Sagenotriphora osclausum ( Rolán & Fernández-Garcés, 1995 ),

Fernandes, Maurício Romulo & Pimenta, Alexandre Dias, 2019, Basic anatomy of species of Triphoridae (Gastropoda, Triphoroidea) from Brazil, European Journal of Taxonomy 517, pp. 1-60: 37-39

publication ID

https://doi.org/10.5852/ejt.2019.517

publication LSID

lsid:zoobank.org:pub:CAC6F8AF-ED37-4989-9672-68316920750B

persistent identifier

http://treatment.plazi.org/id/426387C8-B458-FFCA-FE7B-F9969E46FA28

treatment provided by

Plazi

scientific name

Sagenotriphora osclausum ( Rolán & Fernández-Garcés, 1995 )
status

 

Sagenotriphora osclausum ( Rolán & Fernández-Garcés, 1995) 

Figs 2IView Fig, 24View Fig

Material examined BRAZIL – Bahia State • [2, 2 d] specs; Forte Santa Maria, Salvador ; 0–10 m depth; 13°00´15″ S  ,

38°32´03″ W; 18 Feb. 2016; M.R. Fernandes leg.; MNRJ 35061.

Description of basic anatomy

RADULA. Formula 7-1-1-1-7; central tooth and lateral teeth disposed around a central axis, marginal teeth lie in a kind of membrane, oblique to almost perpendicular to the central axis; central tooth resembles a pair of small curved paws, having a single common axis that bifurcates in about 56–62% of tooth length, originating the two halves of tooth, which are separated by an internal diastema (distance between extremities of inner cusps and distance between basal plates constitute respectively 16–24% and 9–14% of total width of tooth), each half of tooth bearing a globose base and four (or even five) short, triangular and sharp-pointed cusps similarly sized, comprising 21–34% of length of the entire tooth half; lateral teeth resemble one half of central tooth, with a robust base and four to five short, triangular and sharp- pointed cusps similarly sized, comprising 34–40% of length of the entire tooth; marginal teeth elongated and developing one behind or above the other in the same row, hindering a proper visualization; M1 to M4 resembling chainsaws, with curved cusps of very small size (in the lower part) or a little longer (upper part) concentrated in the distal portion (16–21% of tooth length) of the long and robust basal plate; M5 and M6 resembling brackens, with at least seven elongated finger-like cusps in the distal portion (25–50% of tooth length) of the long and thin basal plate; M7 with apparently nine or ten cusps very close to each other, almost inseparable; central tooth 8.0–9.0 µm wide, lateral teeth 3.9–4.4 µm wide, M1 to M4 15.6–16.5 µm long, M5 and M6 16.9–18.1 µm long, M7 14.8–17.8 µm long.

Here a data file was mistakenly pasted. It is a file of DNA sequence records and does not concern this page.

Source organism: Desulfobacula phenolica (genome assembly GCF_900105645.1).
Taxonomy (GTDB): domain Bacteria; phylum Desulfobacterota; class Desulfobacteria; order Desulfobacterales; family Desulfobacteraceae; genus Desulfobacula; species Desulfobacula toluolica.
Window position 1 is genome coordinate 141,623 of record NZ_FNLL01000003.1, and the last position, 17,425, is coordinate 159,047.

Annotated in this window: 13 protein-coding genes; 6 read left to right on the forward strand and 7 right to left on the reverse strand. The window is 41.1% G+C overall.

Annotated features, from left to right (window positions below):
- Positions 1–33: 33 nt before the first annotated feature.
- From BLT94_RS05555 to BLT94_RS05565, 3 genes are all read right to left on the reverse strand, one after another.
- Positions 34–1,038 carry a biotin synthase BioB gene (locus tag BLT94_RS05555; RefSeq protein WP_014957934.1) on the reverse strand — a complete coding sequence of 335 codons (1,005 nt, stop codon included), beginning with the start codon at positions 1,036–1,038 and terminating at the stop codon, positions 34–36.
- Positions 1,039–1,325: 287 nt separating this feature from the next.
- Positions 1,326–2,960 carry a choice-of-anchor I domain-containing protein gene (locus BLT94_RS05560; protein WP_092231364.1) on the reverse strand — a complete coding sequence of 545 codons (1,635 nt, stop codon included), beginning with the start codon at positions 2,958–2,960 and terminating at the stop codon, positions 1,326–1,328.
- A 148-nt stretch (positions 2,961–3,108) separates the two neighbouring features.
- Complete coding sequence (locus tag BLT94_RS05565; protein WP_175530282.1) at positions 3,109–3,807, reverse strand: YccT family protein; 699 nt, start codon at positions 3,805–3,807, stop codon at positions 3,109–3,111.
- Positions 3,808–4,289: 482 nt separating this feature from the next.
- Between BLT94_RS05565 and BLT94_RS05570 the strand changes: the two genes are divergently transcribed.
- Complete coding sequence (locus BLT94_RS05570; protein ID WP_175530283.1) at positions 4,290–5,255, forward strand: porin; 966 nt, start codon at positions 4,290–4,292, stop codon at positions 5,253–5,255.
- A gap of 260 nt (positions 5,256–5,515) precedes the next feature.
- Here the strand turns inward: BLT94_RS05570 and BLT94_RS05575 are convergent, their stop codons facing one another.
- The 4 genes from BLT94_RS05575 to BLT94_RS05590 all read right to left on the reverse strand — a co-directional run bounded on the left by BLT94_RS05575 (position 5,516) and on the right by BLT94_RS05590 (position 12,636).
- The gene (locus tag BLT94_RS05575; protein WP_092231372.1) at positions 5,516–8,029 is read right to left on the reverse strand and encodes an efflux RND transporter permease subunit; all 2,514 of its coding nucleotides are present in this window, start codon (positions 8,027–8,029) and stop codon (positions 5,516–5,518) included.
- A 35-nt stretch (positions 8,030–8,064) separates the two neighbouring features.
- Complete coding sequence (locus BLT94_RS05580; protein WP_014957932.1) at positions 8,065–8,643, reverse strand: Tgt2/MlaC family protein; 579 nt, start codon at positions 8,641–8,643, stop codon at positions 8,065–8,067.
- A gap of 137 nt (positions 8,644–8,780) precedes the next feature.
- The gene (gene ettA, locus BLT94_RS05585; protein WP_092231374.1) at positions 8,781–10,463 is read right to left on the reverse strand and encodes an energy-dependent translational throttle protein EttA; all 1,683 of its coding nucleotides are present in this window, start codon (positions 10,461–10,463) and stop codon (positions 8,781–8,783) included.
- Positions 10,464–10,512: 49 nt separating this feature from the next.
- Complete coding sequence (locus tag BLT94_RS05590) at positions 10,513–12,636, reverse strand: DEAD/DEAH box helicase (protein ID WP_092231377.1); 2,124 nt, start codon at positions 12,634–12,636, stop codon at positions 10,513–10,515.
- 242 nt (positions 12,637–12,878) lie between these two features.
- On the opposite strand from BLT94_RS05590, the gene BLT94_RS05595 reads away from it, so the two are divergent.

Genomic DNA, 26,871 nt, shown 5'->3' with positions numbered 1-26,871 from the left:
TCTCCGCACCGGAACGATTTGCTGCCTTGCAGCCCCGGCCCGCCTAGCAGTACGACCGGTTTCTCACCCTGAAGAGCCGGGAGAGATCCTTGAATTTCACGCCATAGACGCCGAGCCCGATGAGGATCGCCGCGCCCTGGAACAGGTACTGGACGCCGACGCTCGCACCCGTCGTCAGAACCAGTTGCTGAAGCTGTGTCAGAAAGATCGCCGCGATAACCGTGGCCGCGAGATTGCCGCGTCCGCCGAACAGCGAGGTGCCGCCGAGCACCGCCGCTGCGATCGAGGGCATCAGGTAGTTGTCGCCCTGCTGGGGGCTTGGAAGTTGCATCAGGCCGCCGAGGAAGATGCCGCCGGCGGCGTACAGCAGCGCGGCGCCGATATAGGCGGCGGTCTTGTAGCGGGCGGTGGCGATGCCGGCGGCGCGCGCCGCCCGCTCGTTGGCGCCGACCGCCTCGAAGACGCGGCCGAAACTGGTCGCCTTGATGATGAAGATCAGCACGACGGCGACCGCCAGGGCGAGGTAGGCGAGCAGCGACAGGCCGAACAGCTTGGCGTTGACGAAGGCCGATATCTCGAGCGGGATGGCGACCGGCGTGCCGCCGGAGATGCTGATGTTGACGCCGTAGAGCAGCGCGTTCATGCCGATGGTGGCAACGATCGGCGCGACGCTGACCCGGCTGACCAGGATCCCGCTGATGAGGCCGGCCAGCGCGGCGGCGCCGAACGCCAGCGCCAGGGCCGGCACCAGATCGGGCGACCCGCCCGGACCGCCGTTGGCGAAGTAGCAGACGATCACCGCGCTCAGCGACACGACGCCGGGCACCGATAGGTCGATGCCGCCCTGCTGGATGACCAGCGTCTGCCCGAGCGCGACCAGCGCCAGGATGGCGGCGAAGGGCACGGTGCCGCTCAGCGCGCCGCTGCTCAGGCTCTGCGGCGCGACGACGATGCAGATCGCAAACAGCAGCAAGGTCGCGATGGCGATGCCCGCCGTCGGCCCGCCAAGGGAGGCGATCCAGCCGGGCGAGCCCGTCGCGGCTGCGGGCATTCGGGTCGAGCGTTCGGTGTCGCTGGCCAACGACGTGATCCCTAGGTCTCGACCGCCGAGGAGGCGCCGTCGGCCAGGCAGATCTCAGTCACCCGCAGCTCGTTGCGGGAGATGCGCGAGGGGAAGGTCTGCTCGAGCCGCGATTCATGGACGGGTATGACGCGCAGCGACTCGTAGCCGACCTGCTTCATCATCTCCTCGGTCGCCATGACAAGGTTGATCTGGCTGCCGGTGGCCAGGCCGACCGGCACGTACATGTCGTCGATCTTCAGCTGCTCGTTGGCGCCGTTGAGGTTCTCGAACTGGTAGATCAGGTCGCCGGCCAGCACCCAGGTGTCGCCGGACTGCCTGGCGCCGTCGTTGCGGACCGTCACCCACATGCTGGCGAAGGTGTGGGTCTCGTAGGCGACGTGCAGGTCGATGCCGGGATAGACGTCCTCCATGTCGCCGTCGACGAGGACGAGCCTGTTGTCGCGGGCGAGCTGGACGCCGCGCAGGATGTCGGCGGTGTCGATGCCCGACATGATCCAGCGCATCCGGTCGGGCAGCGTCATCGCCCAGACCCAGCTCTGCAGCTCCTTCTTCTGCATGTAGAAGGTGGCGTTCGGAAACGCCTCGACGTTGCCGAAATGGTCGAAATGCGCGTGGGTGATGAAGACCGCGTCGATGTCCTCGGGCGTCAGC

Remarks

This is a very unusual radula among triphorids. Rolán & Fernández-Garcés (2008) described six to seven cusps in the lateral teeth of a specimen of S. osclausum  from Florida (southeastern USA), more than the four to five cusps herein described ( Fig. 24View Fig C–D), possibly because of better angle views of this globose structure in that work. They described and illustrated only inner marginal teeth that resemble chainsaws (M1 to M4), not having noticed the elongated marginal teeth M5 to M7, which are described in the present study ( Fig. 24FView Fig). In fact, marginal teeth of S. osclausum  are extremely difficult to be discerned and quantified, owing to the great overlap among each other.

Despite having similar shell sculpture and protoconch morphology, the radula of S. candidula Rolán & Fernández-Garcés, 2008  , drawn by Rolán & Fernández-Garcés (2008), is quite different from that of S. osclausum  , as the authors correctly stated. The marginal teeth of S. candidula  are similar to M5 and M6 of S. osclausum  ( Fig. 24FView Fig), although apparently with fewer cusps.

The radula of the southwestern Pacific and the type species Sagenotriphora ampulla (Hedley, 1903)  , described in Marshall (1983), is radically different from that of S. osclausum  , considering both the morphology (shape and number of cusps) of all teeth and the number of marginal teeth (seven in S. osclausum  , only one in S. ampulla  ). Rolán & Fernández-Garcés (2008) were conservative when avoiding to give a new generic name for the western Atlantic species, arguing for that similarity of the central tooth being divided into two parts in both species might be a convergent feature of minor importance considering the discrepant morphology of the central and remaining teeth. Shell differences are also observed between them, like the embryonic shell sculpture (with vesicular granules in S. osclausum  , but reticulated in S. ampulla  ) and sculpture of subperipheral/basal cords (mainly smooth in S. osclausum  , nodulose in S. ampulla  ). Future phylogenies are necessary prior to the creation of a new generic name.

MNRJ

Museu Nacional/Universidade Federal de Rio de Janeiro